Fortunately, Oriental shorthairs get along with pretty much anyone. They’re pretty social cats, as long as they are respected. They do well with other cats, kids, and even dogs, as long as the dogs are accepting of cats.
While Oriental shorthairs can get along with any children you might have, it’s a good idea to keep an eye on them as they play. You need to ensure that your children are being gentle, and your cat may become irritated if they are not treated gently.
Even though they can get along with pretty much everyone, Oriental shorthairs tend to pick one person they decide to spend most of their time with.
Progressive retinal atrophy is common in this breed. Some cats may have a less severe case than others, but it usually ends in complete blindness.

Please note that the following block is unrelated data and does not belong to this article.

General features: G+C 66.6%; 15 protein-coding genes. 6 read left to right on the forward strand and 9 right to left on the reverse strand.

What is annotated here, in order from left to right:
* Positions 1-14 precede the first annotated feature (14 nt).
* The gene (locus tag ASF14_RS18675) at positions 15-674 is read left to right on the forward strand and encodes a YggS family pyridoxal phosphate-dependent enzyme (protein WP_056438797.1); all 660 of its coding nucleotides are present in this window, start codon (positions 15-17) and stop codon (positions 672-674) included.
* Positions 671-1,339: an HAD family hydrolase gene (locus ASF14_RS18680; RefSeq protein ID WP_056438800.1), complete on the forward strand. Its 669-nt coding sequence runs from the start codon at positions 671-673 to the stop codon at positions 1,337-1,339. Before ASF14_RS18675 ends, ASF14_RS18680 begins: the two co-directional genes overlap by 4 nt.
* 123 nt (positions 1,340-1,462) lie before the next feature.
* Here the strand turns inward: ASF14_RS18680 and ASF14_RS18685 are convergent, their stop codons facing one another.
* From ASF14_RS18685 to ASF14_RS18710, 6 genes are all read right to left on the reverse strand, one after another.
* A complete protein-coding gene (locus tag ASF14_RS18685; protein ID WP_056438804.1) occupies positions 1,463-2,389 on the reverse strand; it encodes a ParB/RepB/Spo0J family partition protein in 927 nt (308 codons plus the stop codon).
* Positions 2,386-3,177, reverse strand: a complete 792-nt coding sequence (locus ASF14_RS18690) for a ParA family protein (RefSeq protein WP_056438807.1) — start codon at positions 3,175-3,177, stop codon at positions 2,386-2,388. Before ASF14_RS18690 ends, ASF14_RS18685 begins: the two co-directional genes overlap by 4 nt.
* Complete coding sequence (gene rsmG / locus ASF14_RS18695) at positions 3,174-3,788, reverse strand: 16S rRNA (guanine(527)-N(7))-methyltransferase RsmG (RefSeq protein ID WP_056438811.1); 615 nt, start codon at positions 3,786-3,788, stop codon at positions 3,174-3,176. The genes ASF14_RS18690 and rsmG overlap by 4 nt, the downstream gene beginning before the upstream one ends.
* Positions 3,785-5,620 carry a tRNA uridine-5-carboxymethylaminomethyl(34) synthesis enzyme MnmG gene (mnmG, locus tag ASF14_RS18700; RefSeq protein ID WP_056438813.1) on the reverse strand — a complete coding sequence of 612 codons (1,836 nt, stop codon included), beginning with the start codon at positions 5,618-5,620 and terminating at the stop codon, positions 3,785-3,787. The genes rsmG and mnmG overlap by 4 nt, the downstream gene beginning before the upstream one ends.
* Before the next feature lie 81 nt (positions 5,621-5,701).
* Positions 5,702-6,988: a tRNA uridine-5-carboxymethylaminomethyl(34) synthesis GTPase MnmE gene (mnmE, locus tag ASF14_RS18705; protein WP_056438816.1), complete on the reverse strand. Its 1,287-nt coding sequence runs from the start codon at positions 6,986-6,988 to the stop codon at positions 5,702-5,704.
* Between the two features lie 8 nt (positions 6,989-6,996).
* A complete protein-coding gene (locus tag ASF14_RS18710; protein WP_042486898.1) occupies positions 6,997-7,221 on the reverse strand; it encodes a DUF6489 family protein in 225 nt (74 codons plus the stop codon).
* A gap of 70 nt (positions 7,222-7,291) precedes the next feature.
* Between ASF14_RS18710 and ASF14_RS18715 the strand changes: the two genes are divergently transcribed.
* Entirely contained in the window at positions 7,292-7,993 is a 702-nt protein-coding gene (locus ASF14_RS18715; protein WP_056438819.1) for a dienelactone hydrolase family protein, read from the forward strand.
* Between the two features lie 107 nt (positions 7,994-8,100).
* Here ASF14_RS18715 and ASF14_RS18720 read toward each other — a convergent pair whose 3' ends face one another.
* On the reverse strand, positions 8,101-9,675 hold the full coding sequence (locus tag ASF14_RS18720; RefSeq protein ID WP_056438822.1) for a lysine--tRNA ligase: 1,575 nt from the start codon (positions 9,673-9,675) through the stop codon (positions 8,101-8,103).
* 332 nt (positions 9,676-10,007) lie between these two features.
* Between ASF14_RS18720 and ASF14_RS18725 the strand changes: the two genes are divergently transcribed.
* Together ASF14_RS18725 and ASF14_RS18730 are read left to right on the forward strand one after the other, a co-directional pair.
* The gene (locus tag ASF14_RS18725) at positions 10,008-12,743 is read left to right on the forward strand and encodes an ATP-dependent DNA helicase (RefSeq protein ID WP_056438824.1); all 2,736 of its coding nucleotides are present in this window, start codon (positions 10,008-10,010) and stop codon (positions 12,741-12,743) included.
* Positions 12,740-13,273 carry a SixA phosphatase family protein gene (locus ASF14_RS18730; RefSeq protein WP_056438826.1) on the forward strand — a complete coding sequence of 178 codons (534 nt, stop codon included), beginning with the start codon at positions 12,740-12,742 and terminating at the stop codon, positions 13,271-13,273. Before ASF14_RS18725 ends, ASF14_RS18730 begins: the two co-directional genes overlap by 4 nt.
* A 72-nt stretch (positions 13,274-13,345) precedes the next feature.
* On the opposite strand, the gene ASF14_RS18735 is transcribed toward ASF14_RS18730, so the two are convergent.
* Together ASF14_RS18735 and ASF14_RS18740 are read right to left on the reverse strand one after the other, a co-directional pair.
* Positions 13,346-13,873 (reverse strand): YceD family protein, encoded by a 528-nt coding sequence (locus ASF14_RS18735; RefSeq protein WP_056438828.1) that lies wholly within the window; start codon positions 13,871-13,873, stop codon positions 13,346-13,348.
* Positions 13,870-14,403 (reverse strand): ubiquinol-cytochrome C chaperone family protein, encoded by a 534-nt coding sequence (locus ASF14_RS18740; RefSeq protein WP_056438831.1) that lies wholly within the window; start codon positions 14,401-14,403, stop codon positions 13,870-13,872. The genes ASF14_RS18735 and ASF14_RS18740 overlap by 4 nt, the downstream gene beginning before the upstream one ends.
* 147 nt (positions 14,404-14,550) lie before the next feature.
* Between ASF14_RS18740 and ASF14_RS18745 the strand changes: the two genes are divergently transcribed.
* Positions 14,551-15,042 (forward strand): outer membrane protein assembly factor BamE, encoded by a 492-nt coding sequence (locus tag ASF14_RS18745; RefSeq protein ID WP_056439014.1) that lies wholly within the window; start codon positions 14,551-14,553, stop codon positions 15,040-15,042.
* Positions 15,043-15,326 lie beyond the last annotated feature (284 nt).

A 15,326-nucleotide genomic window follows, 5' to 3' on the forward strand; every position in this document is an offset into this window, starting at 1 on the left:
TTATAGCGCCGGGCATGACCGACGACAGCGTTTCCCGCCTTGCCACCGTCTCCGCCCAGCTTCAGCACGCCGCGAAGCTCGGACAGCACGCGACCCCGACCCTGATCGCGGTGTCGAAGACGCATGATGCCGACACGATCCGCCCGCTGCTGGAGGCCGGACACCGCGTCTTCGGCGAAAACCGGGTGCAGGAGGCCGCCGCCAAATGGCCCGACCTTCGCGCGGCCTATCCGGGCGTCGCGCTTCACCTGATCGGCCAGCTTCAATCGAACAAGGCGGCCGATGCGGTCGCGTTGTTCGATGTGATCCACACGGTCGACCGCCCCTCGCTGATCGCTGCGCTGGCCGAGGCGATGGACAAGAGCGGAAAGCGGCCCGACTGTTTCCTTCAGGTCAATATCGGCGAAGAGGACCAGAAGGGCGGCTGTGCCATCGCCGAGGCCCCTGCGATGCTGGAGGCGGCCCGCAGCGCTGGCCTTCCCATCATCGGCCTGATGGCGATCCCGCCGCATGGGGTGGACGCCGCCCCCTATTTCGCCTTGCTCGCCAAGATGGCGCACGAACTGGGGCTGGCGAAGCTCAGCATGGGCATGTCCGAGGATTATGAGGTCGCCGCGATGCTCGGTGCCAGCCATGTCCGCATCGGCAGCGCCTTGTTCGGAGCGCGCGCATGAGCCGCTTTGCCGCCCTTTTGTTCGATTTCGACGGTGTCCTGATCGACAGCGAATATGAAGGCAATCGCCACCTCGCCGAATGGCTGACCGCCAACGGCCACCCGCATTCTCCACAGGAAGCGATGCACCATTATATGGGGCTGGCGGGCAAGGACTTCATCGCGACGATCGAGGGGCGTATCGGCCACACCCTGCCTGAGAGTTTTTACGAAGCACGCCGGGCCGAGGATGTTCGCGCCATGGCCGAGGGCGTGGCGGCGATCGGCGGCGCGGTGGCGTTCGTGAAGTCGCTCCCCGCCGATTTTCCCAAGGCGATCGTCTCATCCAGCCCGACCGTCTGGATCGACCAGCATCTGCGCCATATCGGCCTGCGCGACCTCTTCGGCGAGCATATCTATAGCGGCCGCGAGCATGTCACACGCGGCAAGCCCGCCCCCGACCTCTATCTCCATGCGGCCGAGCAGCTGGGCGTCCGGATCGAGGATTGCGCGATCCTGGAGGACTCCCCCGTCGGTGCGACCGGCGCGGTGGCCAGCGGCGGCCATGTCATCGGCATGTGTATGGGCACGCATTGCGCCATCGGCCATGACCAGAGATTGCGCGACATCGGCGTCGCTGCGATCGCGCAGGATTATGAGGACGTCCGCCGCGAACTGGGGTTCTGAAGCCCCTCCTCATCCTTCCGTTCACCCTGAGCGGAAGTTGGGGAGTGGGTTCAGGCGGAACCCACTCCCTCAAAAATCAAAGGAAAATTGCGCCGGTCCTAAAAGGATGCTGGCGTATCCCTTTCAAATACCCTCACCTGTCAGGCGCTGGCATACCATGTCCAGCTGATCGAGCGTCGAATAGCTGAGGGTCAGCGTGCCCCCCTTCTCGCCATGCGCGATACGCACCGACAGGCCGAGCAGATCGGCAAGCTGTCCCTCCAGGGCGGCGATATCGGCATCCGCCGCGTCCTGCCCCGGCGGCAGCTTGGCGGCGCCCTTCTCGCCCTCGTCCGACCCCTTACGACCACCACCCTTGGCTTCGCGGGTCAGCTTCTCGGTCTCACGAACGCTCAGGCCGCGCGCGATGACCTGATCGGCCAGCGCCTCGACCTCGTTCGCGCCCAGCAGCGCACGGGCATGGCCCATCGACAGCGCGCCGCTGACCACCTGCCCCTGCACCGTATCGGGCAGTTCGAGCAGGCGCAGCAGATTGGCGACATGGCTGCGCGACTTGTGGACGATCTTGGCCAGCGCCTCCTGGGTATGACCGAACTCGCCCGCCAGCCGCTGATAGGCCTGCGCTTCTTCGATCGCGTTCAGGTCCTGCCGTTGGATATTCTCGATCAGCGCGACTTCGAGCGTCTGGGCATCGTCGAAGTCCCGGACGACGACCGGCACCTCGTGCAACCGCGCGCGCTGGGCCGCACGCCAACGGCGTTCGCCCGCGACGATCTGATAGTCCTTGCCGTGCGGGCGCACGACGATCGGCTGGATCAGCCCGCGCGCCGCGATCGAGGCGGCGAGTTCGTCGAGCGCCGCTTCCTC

Unfortunately, it isn’t a curable disease since it’s part of the cat’s genetic code. The PRA trait is recessive, so even if you have two cats that don’t suffer from the disease but carry the gene, there is a one in four chance that a kitten will end up with PRA.
The disease usually starts with difficulty seeing at night and then progresses until your cat is fully or partially blind. You can get your cat tested for PRA by doing a genetic test.
They are also prone to bladder stones.
It’s an unfortunate truth that our pets can get ill, just like we can. Cats can also have hereditary conditions, which are passed down to them through their parents. While all this might seem scary, most issues are usually rare.
If your pet does end up with a hereditary condition, Spot Pet Insurance has you covered. As long as the condition isn’t pre-existing, we can help reimburse you for eligible visits to your vet to help your pet live with a better quality of life.
Oriental shorthairs only need to be brushed occasionally. However, since there is a longhaired variant of the Oriental shorthair, depending on the one you adopt, they could require more regular brushing.